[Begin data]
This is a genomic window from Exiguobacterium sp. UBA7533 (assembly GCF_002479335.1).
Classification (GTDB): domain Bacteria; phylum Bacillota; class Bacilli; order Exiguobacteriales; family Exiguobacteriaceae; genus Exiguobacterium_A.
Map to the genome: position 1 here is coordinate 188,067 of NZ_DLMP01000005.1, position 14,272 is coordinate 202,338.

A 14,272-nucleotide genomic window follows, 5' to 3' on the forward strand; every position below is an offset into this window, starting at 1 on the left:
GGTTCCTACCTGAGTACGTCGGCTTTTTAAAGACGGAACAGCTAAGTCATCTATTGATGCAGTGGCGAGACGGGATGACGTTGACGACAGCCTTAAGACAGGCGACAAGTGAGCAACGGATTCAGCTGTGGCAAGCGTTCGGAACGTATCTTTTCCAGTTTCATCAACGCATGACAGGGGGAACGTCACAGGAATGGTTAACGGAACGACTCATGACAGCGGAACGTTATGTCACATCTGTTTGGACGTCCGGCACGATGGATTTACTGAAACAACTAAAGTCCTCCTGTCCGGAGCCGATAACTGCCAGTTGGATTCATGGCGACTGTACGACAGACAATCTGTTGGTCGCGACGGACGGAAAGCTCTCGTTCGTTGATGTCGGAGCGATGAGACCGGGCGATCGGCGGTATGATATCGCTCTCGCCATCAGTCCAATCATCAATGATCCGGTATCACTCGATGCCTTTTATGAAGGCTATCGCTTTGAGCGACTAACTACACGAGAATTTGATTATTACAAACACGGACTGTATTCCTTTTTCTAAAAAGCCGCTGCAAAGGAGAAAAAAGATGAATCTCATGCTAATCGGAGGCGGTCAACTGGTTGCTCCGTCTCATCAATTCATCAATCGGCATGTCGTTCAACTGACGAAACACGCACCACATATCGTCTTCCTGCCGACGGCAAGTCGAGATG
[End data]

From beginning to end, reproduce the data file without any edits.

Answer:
This is a genomic window from Exiguobacterium sp. UBA7533 (assembly GCF_002479335.1).
Classification (GTDB): domain Bacteria; phylum Bacillota; class Bacilli; order Exiguobacteriales; family Exiguobacteriaceae; genus Exiguobacterium_A.
Map to the genome: position 1 here is coordinate 188,067 of NZ_DLMP01000005.1, position 14,272 is coordinate 202,338.

A 14,272-nucleotide genomic window follows, 5' to 3' on the forward strand; every position below is an offset into this window, starting at 1 on the left:
GGTTCCTACCTGAGTACGTCGGCTTTTTAAAGACGGAACAGCTAAGTCATCTATTGATGCAGTGGCGAGACGGGATGACGTTGACGACAGCCTTAAGACAGGCGACAAGTGAGCAACGGATTCAGCTGTGGCAAGCGTTCGGAACGTATCTTTTCCAGTTTCATCAACGCATGACAGGGGGAACGTCACAGGAATGGTTAACGGAACGACTCATGACAGCGGAACGTTATGTCACATCTGTTTGGACGTCCGGCACGATGGATTTACTGAAACAACTAAAGTCCTCCTGTCCGGAGCCGATAACTGCCAGTTGGATTCATGGCGACTGTACGACAGACAATCTGTTGGTCGCGACGGACGGAAAGCTCTCGTTCGTTGATGTCGGAGCGATGAGACCGGGCGATCGGCGGTATGATATCGCTCTCGCCATCAGTCCAATCATCAATGATCCGGTATCACTCGATGCCTTTTATGAAGGCTATCGCTTTGAGCGACTAACTACACGAGAATTTGATTATTACAAACACGGACTGTATTCCTTTTTCTAAAAAGCCGCTGCAAAGGAGAAAAAAGATGAATCTCATGCTAATCGGAGGCGGTCAACTGGTTGCTCCGTCTCATCAATTCATCAATCGGCATGTCGTTCAACTGACGAAACACGCACCACATATCGTCTTCCTGCCGACGGCAAGTCGAGATG